Reports by IJ attorneys on city and state regulations that hold back entrepreneurs
This report examines government-created barriers in industries that have traditionally provided a better way of life for the economically disenfranchised.
This report focuses on the areas Houston needs to improve in order to remain an opportunity city for all.
Los Angeles entrepreneurs are being strangled by red tape, which makes it difficult, if not impossible, for entrepreneurs to earn an honest living in the City of Angels.
Many Miami entrepreneurs are subject to occupation- or industry-specific regulations, which can take years of arbitrary education and cost thousands of dollars. Small business owners also must comply with paperwork and red tape that is complicated, expensive and time-consuming.
This study examines grassroots entrepreneurship in Newark and offers practical recommendations on how the city, which has become synonymous with urban dysfunction, could reform its laws and practices to encourage more small businesses to operate in its city.
At nearly every level, Philadelphia’s city government and related bureaucracies operate with a one-word vocabulary: Whatever the question is, the answer is “No.” From zoning to permitting to occupational licensing, would-be entrepreneurs hear that answer time and again.
Rather than pursuing their dreams, too many residents in Washington, D.C., move to more hospitable jurisdictions, take their businesses underground or simply give up.
This report chronicles the ways in which the city of Milwaukee and the state of Wisconsin make life difficult for small businesses, which threatens both entrepreneurship and the American Dream.
Texas has a unique heritage of inspiring entrepreneurs. But the state has been restricting the economic liberty long enjoyed by its citizens.
Want to create a job in Chicago? It is not that easy. Especially in such tough economic times, people may be shocked to discover the lengths to which the city of Chicago and the state of Illinois go to discourage entrepreneurs who seek to create jobs for themselves and others. This updated report by the…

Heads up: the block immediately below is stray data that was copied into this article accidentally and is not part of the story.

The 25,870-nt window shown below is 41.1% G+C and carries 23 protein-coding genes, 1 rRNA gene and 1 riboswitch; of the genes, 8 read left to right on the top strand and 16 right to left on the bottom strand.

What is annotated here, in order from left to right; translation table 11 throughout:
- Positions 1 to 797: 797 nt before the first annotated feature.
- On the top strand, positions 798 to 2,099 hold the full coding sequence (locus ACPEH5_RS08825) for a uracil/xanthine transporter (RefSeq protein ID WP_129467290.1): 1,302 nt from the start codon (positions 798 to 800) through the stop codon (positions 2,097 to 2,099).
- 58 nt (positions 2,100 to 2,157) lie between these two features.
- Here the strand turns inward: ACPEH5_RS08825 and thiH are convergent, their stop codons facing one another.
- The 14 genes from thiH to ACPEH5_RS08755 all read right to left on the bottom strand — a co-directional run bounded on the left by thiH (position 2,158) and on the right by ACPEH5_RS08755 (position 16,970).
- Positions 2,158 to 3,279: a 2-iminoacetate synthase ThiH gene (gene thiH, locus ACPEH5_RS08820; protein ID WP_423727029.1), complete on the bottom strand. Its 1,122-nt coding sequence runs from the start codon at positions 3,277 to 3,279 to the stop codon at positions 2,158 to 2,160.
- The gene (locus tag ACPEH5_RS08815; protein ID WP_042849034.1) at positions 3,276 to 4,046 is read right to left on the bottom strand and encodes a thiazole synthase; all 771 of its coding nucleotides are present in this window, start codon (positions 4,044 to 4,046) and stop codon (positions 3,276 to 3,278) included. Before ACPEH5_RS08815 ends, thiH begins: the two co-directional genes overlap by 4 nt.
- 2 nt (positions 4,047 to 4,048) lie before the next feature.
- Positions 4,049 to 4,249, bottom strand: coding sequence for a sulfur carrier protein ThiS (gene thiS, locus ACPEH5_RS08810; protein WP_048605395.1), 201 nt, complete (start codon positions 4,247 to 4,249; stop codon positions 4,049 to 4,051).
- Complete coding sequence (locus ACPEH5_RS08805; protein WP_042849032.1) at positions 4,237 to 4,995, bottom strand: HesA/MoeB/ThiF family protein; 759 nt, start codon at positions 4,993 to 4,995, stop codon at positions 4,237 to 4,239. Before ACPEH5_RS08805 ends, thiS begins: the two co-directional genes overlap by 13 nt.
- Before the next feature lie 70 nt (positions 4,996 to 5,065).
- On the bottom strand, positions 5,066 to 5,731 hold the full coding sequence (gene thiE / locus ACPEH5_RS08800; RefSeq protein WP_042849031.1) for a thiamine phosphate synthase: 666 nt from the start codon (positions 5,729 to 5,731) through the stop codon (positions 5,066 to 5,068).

This report presents concrete actions that can be taken by the city of San Diego, the state of California and business leaders-to open opportunities and substantially strengthen the region’s economic base.
This study shows how Minnesota’s government-imposed regulatory barriers block the path to the American Dream and how these barriers can be removed.
This study examines the effects of regulation on entry into several occupations in Washington state and, specifically, the greater Seattle area.
If set free from burdensome and needless regulations, Arizona entrepreneurs would find it easier to open new businesses. When government regulation are necessary, they should be highly circumscribed, easily understandable and narrowly tailored to achieve legitimate goals, such as preventing fraud.
Baltimore’s small shops and entry-level entrepreneurs are a vital, year-round source of employment and opportunity for those struggling to gain a foothold on the economic ladder.
Starting a small business in Boston often turns into a regulatory endurance test for would-be entrepreneurs.
Too often, the government gets in the way through anachronistic and anti-competitive regulations that are often enforced by bureaucrats who do not share Charlotte’s entrepreneurial spirit.
Detroit is plagued by an intimidating bureaucracy, stifling and expensive rules, and a lack of easily obtained information. The government needs to get out of the way to allow the residents of Detroit to reach their true potential.
Entrepreneurs in San Antonio need that Alamo spirit and perseverance to surmount obstacles placed in their way by state and local laws.
This report describes licensing and permitting laws and related regulations affecting entry-level entrepreneurship in New York City.